The controversy surrounding Theranos has continued well into May, with the resignation of COO and President Sunny Balwani. His exit comes after the SEC and the US attorney in San Francisco opened an investigation into allegations that the laboratory continued to use their patented “Edison” device, despite its known inaccuracy . They were also under pressure to prove the efficacy of the presumably “game changing” technology used in their Edison equipment.
Balwani has been close to the company’s founder, Elizabeth Holmes, and was hired as a top executive despite an absence of experience in science or medicine.
The Wall Street Journal reports that when Theranos employees expressed concern over the legality of the procedure testing process, Balwani reprimanded them. When probed about the reliability (or lack thereof) of their proprietary Edison equipment, Balwani chalked up instances of quality control failure to “the growing pains” that any startup would normally experience.
As Balwani made his exit, Theranos expanded its board by bringing on individuals with more relevant industry background, but the investigation was well underway at that point. Under Federal law, if Holmes and Theranos are found responsible, the lab would be forced to close and Holmes barred from working in blood-testing for no less than two years. Whether or not Theranos will actually face sanctions depends on the outcome of a decision that could be months in the making.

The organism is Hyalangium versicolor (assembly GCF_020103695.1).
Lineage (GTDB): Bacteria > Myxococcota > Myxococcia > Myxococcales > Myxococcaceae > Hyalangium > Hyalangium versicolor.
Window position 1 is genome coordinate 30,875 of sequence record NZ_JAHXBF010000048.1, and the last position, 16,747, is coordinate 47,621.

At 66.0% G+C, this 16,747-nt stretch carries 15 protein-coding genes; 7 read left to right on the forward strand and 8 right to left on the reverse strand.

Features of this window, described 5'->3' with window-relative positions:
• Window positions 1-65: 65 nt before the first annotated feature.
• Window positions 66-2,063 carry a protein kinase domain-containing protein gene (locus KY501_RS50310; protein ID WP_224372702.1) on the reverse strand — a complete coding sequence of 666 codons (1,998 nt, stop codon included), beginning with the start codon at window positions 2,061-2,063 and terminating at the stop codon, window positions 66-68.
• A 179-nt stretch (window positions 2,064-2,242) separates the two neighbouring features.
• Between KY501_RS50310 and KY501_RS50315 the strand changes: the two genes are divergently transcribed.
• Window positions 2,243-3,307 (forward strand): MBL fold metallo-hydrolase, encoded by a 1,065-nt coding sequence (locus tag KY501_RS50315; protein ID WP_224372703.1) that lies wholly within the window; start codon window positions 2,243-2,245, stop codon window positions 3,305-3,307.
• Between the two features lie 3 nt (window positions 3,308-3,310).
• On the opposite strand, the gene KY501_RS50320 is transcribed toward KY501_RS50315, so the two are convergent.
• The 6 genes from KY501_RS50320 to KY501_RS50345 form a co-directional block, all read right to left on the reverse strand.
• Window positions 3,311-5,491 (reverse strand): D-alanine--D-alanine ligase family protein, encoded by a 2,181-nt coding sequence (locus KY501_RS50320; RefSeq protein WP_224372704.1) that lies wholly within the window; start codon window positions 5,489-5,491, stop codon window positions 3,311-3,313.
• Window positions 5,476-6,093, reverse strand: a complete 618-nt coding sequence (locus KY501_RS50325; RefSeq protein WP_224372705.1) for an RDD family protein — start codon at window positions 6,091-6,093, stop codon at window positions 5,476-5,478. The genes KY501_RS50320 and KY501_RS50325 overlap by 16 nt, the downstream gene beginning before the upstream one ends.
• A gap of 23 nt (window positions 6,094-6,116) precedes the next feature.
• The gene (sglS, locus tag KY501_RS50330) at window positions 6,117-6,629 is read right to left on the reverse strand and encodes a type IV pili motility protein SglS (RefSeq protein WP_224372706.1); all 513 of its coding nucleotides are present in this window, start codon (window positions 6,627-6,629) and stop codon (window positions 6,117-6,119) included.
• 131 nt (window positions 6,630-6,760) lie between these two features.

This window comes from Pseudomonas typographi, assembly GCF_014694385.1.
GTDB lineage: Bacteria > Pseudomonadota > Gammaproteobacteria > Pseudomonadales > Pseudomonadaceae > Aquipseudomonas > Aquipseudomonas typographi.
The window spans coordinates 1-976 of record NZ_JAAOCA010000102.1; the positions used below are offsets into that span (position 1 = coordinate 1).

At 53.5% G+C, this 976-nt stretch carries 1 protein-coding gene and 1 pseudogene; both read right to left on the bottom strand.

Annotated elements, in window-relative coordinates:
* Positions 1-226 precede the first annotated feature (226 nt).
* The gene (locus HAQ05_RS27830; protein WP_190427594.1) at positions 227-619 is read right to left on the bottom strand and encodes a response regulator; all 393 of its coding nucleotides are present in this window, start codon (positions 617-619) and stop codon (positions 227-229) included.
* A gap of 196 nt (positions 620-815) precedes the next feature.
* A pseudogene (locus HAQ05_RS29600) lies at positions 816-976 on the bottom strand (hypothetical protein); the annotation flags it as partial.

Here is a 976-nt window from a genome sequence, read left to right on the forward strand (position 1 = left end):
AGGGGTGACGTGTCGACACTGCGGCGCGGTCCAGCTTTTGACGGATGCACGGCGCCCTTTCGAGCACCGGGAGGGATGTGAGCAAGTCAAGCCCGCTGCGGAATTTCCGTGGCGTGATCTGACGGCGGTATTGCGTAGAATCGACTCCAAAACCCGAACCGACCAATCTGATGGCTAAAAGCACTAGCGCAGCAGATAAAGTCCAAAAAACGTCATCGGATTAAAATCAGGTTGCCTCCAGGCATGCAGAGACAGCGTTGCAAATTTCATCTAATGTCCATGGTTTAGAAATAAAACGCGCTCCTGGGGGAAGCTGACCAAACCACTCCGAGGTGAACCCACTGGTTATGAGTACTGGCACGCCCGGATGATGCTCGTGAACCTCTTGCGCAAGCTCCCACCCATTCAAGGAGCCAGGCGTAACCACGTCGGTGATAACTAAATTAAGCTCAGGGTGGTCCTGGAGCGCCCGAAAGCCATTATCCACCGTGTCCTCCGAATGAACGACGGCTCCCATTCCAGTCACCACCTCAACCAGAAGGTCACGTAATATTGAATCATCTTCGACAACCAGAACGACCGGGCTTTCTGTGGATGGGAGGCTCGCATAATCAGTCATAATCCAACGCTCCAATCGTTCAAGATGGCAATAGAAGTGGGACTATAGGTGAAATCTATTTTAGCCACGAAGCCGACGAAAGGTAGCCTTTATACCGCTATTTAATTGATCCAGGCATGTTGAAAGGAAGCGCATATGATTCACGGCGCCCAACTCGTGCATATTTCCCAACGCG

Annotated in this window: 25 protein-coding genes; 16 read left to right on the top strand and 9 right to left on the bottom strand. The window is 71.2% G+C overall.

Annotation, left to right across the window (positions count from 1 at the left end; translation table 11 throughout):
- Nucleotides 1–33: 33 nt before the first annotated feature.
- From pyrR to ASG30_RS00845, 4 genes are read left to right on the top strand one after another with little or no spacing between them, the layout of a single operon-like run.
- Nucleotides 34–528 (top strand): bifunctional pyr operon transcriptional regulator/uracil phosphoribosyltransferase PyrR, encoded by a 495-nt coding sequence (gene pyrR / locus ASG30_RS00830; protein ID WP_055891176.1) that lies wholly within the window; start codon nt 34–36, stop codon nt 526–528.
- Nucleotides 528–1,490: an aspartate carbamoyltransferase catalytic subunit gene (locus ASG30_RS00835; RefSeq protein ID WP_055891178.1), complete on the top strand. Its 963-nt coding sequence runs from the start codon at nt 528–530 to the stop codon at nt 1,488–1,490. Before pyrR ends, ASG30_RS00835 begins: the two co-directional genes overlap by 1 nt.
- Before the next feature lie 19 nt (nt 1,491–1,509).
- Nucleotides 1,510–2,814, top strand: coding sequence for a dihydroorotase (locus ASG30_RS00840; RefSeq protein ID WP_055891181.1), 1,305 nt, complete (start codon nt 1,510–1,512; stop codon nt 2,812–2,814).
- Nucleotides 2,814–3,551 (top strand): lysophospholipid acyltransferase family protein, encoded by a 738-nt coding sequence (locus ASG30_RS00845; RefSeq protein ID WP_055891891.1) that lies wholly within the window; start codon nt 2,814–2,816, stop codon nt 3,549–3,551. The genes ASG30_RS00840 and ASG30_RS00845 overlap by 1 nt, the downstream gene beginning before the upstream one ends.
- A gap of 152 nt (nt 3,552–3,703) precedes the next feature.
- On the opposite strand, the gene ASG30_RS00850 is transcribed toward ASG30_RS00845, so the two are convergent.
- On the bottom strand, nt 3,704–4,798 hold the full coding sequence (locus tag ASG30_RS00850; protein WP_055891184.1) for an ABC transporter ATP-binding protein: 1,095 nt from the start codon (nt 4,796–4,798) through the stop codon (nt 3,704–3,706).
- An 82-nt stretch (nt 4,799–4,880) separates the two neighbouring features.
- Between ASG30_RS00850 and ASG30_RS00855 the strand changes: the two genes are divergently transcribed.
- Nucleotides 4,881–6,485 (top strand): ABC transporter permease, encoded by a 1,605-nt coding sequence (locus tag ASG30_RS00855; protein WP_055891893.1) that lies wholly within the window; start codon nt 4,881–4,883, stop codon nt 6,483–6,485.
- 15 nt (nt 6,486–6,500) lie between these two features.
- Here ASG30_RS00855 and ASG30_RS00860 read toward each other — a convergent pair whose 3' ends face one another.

Most recently, Theranos has voided two years’ worth of blood test results, prompting a new problem for the embattled lab— a class action lawsuit.
Also worth noting is Theranos’s deteriorating relationship with Walgreens. The Pharmaceutical company struck a deal with Theranos in 2013, agreeing to bring Edison equipment to 40 of its health centers. However, Walgreens never bothered testing the equipment itself, and now could be held liable for their missteps. However, if sanctions are imposed on Theranos and Walgreens can further distance itself, the pharmacy chain may find itself protected from upcoming legal threats.